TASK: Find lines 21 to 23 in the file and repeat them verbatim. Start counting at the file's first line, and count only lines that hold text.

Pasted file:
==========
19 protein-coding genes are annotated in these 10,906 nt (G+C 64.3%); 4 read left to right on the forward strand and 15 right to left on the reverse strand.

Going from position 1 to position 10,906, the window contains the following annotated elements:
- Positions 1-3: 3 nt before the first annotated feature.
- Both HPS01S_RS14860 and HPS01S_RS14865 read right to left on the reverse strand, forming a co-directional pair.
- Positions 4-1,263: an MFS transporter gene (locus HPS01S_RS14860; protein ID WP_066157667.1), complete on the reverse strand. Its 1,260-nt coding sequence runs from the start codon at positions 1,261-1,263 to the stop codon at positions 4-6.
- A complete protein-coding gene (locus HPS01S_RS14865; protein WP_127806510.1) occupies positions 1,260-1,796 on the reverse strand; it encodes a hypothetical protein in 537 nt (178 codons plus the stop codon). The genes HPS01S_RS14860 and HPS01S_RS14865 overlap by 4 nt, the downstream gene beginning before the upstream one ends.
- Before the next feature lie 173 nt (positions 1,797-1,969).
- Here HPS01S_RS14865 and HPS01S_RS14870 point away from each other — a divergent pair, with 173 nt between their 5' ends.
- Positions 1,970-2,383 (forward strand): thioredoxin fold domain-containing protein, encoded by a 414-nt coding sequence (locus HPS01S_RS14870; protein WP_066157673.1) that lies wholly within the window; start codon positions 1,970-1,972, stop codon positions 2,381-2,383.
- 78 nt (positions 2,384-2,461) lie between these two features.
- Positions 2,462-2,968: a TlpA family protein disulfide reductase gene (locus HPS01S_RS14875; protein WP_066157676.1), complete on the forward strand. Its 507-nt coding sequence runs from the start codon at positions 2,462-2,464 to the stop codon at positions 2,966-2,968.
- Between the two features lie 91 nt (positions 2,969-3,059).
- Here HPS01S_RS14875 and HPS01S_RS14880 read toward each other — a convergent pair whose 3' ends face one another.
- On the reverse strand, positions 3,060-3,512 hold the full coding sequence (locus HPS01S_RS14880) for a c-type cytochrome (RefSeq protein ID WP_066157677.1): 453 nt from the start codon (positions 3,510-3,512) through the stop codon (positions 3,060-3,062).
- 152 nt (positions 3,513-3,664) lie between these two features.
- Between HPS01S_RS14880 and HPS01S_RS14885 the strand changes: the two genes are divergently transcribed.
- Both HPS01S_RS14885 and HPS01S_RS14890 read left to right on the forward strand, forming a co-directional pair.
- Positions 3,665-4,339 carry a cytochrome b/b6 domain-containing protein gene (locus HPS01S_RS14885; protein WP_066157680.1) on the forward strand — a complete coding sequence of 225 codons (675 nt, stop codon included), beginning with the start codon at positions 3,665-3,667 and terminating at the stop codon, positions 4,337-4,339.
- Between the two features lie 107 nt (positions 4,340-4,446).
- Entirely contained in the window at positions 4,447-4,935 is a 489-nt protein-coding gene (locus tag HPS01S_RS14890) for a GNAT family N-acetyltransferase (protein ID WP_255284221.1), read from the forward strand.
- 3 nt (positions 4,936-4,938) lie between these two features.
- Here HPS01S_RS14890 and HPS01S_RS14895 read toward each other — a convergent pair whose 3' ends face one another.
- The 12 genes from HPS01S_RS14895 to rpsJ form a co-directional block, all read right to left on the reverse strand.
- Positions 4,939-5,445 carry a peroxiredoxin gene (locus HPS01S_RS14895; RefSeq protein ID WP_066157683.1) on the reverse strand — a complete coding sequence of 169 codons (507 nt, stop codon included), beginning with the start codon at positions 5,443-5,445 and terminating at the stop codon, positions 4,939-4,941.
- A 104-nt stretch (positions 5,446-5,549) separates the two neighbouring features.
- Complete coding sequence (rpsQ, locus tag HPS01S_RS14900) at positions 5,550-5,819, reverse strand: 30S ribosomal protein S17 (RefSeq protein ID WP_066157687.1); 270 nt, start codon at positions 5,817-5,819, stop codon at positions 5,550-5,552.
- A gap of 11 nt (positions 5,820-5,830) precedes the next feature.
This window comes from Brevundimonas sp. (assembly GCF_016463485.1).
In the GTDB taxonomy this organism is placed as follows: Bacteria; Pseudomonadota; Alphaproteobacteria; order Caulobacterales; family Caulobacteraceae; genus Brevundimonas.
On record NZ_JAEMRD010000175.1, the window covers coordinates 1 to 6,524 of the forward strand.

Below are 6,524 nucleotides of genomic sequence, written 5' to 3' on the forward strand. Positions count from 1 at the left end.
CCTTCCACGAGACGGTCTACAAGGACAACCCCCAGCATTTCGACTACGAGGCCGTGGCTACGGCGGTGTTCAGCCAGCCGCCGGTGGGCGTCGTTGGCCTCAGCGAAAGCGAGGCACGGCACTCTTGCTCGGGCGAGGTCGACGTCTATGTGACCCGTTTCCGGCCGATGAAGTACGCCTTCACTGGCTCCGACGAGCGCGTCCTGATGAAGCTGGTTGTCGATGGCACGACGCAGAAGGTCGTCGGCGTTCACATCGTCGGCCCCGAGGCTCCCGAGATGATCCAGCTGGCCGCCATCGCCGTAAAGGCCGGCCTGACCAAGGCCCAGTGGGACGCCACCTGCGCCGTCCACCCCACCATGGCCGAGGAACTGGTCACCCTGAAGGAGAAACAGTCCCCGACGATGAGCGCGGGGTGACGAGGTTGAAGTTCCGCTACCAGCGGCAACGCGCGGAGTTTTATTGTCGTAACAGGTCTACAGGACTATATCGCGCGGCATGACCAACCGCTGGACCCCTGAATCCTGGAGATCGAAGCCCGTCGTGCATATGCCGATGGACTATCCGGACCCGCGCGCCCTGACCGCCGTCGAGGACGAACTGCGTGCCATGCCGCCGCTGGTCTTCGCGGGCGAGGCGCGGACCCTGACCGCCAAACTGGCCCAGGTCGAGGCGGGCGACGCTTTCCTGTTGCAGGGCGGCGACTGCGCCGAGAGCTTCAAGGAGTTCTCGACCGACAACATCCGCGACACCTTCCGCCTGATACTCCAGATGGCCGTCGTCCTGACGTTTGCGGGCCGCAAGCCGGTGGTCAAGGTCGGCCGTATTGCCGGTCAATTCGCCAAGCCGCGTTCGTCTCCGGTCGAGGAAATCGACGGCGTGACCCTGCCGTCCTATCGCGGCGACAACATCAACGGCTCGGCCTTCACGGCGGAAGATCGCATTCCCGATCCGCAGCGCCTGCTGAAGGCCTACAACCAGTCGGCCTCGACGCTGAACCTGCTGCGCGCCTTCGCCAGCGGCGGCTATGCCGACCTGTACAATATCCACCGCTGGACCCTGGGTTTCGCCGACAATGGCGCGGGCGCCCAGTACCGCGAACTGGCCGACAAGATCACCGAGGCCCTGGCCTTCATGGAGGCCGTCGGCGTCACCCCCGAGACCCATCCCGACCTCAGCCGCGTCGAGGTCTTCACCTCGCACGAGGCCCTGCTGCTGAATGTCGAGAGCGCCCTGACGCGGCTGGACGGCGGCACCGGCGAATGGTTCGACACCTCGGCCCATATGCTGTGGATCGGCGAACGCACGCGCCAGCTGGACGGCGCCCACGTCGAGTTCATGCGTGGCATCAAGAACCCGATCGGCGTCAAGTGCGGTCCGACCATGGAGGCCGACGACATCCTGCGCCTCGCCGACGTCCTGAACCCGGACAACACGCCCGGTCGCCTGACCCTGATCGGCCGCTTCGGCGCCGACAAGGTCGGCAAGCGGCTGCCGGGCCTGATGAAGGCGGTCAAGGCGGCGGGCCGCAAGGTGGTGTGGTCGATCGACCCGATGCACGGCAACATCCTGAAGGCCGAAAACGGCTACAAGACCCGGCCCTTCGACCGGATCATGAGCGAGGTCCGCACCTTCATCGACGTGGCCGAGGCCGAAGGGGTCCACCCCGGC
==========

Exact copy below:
- 3 nt (positions 4,936-4,938) lie between these two features.
- Here HPS01S_RS14890 and HPS01S_RS14895 read toward each other — a convergent pair whose 3' ends face one another.
- The 12 genes from HPS01S_RS14895 to rpsJ form a co-directional block, all read right to left on the reverse strand.